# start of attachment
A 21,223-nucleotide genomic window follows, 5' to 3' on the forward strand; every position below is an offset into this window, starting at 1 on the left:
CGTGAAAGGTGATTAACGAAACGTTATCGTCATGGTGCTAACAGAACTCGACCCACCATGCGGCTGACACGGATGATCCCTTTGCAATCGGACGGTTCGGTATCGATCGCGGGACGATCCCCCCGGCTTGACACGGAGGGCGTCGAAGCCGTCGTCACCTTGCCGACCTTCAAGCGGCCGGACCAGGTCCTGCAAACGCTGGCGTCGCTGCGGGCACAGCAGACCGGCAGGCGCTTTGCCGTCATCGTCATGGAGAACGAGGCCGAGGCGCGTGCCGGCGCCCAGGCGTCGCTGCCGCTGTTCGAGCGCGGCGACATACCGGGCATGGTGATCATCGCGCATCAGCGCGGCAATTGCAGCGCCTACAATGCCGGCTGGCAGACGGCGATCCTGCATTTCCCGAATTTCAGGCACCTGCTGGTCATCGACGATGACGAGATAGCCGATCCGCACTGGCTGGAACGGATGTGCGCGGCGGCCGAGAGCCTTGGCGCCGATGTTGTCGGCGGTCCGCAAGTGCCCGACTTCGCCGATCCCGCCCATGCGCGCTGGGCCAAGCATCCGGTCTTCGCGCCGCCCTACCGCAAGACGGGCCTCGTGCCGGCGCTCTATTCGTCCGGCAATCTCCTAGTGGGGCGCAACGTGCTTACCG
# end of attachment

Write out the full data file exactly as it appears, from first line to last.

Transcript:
A 21,223-nucleotide genomic window follows, 5' to 3' on the forward strand; every position below is an offset into this window, starting at 1 on the left:
CGTGAAAGGTGATTAACGAAACGTTATCGTCATGGTGCTAACAGAACTCGACCCACCATGCGGCTGACACGGATGATCCCTTTGCAATCGGACGGTTCGGTATCGATCGCGGGACGATCCCCCCGGCTTGACACGGAGGGCGTCGAAGCCGTCGTCACCTTGCCGACCTTCAAGCGGCCGGACCAGGTCCTGCAAACGCTGGCGTCGCTGCGGGCACAGCAGACCGGCAGGCGCTTTGCCGTCATCGTCATGGAGAACGAGGCCGAGGCGCGTGCCGGCGCCCAGGCGTCGCTGCCGCTGTTCGAGCGCGGCGACATACCGGGCATGGTGATCATCGCGCATCAGCGCGGCAATTGCAGCGCCTACAATGCCGGCTGGCAGACGGCGATCCTGCATTTCCCGAATTTCAGGCACCTGCTGGTCATCGACGATGACGAGATAGCCGATCCGCACTGGCTGGAACGGATGTGCGCGGCGGCCGAGAGCCTTGGCGCCGATGTTGTCGGCGGTCCGCAAGTGCCCGACTTCGCCGATCCCGCCCATGCGCGCTGGGCCAAGCATCCGGTCTTCGCGCCGCCCTACCGCAAGACGGGCCTCGTGCCGGCGCTCTATTCGTCCGGCAATCTCCTAGTGGGGCGCAACGTGCTTACCG